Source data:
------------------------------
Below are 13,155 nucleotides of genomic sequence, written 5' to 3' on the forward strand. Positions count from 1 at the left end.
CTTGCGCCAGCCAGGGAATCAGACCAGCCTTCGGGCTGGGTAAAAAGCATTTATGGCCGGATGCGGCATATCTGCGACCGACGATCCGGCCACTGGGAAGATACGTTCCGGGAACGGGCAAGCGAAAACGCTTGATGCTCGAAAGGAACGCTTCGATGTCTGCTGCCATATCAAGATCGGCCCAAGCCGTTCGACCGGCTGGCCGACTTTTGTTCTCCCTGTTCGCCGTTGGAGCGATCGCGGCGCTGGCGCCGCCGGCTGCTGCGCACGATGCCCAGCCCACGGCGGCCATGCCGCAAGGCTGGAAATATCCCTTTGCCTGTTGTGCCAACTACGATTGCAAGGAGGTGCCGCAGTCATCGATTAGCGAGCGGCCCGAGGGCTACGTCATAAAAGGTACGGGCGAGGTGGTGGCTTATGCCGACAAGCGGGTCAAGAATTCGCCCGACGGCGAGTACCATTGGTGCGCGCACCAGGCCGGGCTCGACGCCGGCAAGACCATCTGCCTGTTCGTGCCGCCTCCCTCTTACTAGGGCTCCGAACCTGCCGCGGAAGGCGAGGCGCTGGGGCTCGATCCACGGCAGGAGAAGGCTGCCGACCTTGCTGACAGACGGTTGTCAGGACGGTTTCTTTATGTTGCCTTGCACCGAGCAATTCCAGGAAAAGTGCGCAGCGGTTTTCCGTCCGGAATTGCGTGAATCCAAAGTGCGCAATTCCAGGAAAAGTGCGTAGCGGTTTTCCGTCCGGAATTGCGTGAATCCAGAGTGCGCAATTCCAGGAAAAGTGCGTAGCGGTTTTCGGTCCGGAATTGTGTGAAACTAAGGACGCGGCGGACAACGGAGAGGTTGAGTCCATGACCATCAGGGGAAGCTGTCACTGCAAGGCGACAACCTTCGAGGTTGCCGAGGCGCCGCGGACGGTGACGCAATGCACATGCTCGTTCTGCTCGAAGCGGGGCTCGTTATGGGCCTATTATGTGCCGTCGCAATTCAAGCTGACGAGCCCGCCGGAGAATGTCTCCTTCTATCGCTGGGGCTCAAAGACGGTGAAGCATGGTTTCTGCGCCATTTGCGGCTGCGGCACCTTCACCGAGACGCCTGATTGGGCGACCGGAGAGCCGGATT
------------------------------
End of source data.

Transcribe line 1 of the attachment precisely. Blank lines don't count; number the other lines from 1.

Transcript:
Below are 13,155 nucleotides of genomic sequence, written 5' to 3' on the forward strand. Positions count from 1 at the left end.